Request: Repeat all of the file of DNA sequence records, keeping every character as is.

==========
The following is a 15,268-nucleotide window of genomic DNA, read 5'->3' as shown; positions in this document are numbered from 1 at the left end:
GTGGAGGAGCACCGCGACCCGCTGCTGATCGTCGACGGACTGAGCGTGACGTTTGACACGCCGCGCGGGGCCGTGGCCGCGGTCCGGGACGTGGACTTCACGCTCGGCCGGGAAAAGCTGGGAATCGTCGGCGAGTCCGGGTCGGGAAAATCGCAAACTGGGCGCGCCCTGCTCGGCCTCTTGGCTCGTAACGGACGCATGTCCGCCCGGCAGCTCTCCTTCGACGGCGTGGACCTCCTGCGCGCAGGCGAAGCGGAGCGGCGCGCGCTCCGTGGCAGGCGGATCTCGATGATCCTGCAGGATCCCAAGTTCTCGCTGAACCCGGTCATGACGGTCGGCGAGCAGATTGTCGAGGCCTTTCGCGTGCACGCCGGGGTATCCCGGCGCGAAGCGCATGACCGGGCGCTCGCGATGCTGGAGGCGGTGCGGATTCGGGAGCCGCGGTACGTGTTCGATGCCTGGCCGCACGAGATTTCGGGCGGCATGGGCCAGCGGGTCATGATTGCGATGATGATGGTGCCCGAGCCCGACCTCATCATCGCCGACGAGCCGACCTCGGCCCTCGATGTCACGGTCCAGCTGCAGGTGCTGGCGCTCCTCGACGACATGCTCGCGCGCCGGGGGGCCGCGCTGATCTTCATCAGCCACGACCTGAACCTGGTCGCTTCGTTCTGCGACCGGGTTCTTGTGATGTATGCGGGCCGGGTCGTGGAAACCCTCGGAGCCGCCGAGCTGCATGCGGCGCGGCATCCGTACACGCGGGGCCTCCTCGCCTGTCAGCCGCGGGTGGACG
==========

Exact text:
The following is a 15,268-nucleotide window of genomic DNA, read 5'->3' as shown; positions in this document are numbered from 1 at the left end:
GTGGAGGAGCACCGCGACCCGCTGCTGATCGTCGACGGACTGAGCGTGACGTTTGACACGCCGCGCGGGGCCGTGGCCGCGGTCCGGGACGTGGACTTCACGCTCGGCCGGGAAAAGCTGGGAATCGTCGGCGAGTCCGGGTCGGGAAAATCGCAAACTGGGCGCGCCCTGCTCGGCCTCTTGGCTCGTAACGGACGCATGTCCGCCCGGCAGCTCTCCTTCGACGGCGTGGACCTCCTGCGCGCAGGCGAAGCGGAGCGGCGCGCGCTCCGTGGCAGGCGGATCTCGATGATCCTGCAGGATCCCAAGTTCTCGCTGAACCCGGTCATGACGGTCGGCGAGCAGATTGTCGAGGCCTTTCGCGTGCACGCCGGGGTATCCCGGCGCGAAGCGCATGACCGGGCGCTCGCGATGCTGGAGGCGGTGCGGATTCGGGAGCCGCGGTACGTGTTCGATGCCTGGCCGCACGAGATTTCGGGCGGCATGGGCCAGCGGGTCATGATTGCGATGATGATGGTGCCCGAGCCCGACCTCATCATCGCCGACGAGCCGACCTCGGCCCTCGATGTCACGGTCCAGCTGCAGGTGCTGGCGCTCCTCGACGACATGCTCGCGCGCCGGGGGGCCGCGCTGATCTTCATCAGCCACGACCTGAACCTGGTCGCTTCGTTCTGCGACCGGGTTCTTGTGATGTATGCGGGCCGGGTCGTGGAAACCCTCGGAGCCGCCGAGCTGCATGCGGCGCGGCATCCGTACACGCGGGGCCTCCTCGCCTGTCAGCCGCGGGTGGACG